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Ideology, Psychology, and Law (Series in Political Psychology)


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Synopses & Reviews

Publisher Comments:

Formally, the law is based solely on reasoned analysis, devoid of ideological biases or unconscious influences. Judges claim to act as umpires applying the rules, not making them. They frame their decisions as straightforward applications of an established set of legal doctrines, principles, and mandates to a given set of facts. As most legal scholars understand, however, the impression that the legal system projects is largely an illusion. As far back as 1881, Oliver Wendell Holmes, Jr. made a similar claim, writing that "the felt necessities of the time, the prevalent moral and political theories, intuitions of public policy, avowed or unconscious, even the prejudices which judges share with their fellow-men, have a good deal more to do than the syllogism in determining the rules by which men should be governed."

More than a century later, we are now much closer to understanding the mechanisms responsible for the gap between the formal face of the law and the actual forces shaping it. Over the last decade or so, political scientists and legal academics have begun studying the linkages between ideologies, on one hand, and legal principles and policy outcomes on the other. During that same period, mind scientists have turned to understanding the psychological sources of ideology. This book is the first to bring many of the world's experts on those topics together to examine the sometimes unsettling interactions between psychology, ideology, and law, and to better understand what, beyond and beneath the logic, animates the law.

About the Author

Jon Hanson is Alfred Smart Professor of Law and the Director of The Project on Law and Mind Sciences at Harvard Law School. He is the editor and co-founder of The Situationist Blog, which provides a forum to discuss situational forces influencing law, policies, and social institutions. His award-winning teaching and scholarship meld social psychology, social cognition, economics, history, and law.

Table of Contents


Chapter 1 - Introduction: Ideology, Psychology, and Law

Jon Hanson

Chapter 2 - The End of the End of Ideology

John Jost

Correlates and Causes of Ideology

Chapter 3 - System Justification Theory and Research: Implications for Law, Legal Advocacy, and Social Justice

Gary Blasi and John Jost

Chapter 4 - Interpersonal Foundations of Ideological Thinking

Curtis Hardin, Rick M. Cheung, Michael W. Magee, Steven Noel, and Kasumi Yoshimura

Chapter 5 - Crowding Out Morality: How the Ideology of Self-Interest Can Be Self-Fulfilling

Barry Schwartz

Chapter 5 Legal Comment - "A Fine is Not a Price": Insights for Law

Anne L. Alstott

Chapter 6 - Associations Between Law, Competitiveness, and the Pursuit of Self-Interest

Mitch Callan and Aaron Kay

Chapter 6 Legal Comment - "You Call, I Hammer!": Adversarial Legalism and Social Influence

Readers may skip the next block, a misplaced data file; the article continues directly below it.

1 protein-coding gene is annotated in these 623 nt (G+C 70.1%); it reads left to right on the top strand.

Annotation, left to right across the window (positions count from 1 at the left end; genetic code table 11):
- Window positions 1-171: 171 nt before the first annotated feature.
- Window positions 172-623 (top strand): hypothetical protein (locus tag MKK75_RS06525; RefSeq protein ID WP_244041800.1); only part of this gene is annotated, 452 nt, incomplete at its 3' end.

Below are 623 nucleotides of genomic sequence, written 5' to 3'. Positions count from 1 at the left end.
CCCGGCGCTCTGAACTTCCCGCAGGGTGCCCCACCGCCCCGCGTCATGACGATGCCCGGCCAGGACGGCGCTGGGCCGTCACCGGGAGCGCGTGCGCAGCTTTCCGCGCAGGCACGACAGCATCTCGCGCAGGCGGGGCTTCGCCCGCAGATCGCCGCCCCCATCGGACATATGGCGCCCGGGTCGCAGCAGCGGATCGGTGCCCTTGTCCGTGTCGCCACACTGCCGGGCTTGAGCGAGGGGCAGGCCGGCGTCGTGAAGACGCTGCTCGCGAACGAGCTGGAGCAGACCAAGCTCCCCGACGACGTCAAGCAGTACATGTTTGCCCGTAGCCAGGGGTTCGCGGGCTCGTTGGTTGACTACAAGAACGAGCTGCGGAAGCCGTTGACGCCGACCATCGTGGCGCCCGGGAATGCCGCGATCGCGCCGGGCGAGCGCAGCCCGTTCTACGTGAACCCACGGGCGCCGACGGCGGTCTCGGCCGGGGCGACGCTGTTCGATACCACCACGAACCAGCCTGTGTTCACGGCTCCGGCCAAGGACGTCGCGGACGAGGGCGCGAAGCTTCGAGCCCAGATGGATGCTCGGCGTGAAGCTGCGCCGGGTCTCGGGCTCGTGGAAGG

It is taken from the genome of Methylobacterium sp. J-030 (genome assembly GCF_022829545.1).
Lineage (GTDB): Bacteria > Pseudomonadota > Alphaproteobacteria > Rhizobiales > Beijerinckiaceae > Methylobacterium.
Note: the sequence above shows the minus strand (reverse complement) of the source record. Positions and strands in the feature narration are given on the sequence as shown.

Douglas Kysar

Chapter 7 - Automatic Associations: Personal Attitudes or Cultural Knowledge

Eric Uhlmann, Andrew Poehlman, and Brian Nosek

Chapter 7 Legal Comment

Jerry Kang

Chapter 8 - Implicit Policy Attitudes

Jon Hanson and Mark Yeboah

Chapter 9 - Attributions and Ideologies: Two Divergent Visions of Human Behavior Behind Our Laws, Policies, and Theories

Adam Benforado and Jon Hanson

Protection and Preservation of Ideology

Chapter 10 - Preference, Principle, and Political Casuistry

Eric Knowles and Peter Ditto

Chapter 10 Legal Comment - Warm Reasoning and Legal Proof of Discrimination

Martha Chamallas

Chapter 11 - Identity, Belief, and Bias

Geoffrey Cohen

Chapter 11 Legal Comment - Remedying Law's Partiality Through Social Science

Andrew Perlman

Chapter 12 - Bias Perception and the Spiral of Conflict

Kathleen Kennedy and Emily Pronin

Chapter 12 Legal Comment - The Lawyer as Bias Buffer or Bias Aggravator

Robert Bordone

Chapter 13 - Seeing Bias: Discrediting and Dismissing Accurate Attributions

Adam Benforado and Jon Hanson

Ideology in Legal Theory and Law

Chapter 14 - Backlash: The Reaction to Mind Sciences in Legal Academia

Adam Benforado and Jon Hanson

Chapter 15 - The Mystique of Instrumentalism

Tom Tyler and Lindsay Rankin

Chapter 16 - The Fine Line Between Interrogation and Retribution.

Avani Mehta Sood and Kevin Carlsmith

Chapter 16 Legal Comment - How to Advocate Against Torture? Understanding and Countering the Dynamics of Support for Abusive Interrogation

James Cavallaro

Chapter 17 - Two Social Psychologists' Reflections on Situationism and the Criminal Justice System.

Lee Ross and Donna Shestowsky

Chapter 18 - What's Love Got to Do with It?: Stereotypical Women in Dispositionist Torts.

Fernanda Nicola

Chapter 19 - Legal Interpretation and Intuitions of Public Policy

Josh Furgeson and Linda Babcock

Chapter 20 - Ideology and the Study of Judicial Behavior

Lee Epstein, Andrew D. Martin, Kevin M. Quinn, and Jeffrey A. Segal

Chapter 21 - Depoliticizing Administrative Law

Cass Sunstein and Thomas Miles

Product Details

Hanson, Jon
Oxford University Press, USA
Jost, John
Psychology, Social.
Psychology : General
Publication Date:
6.7 x 9.4 x 2.5 in 2.7 lb

Related Subjects

Health and Self-Help » Psychology » General
History and Social Science » Law » General
History and Social Science » Sociology » General

Ideology, Psychology, and Law (Series in Political Psychology) New Hardcover
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Product details 816 pages Oxford University Press, USA - English 9780199737512 Reviews:
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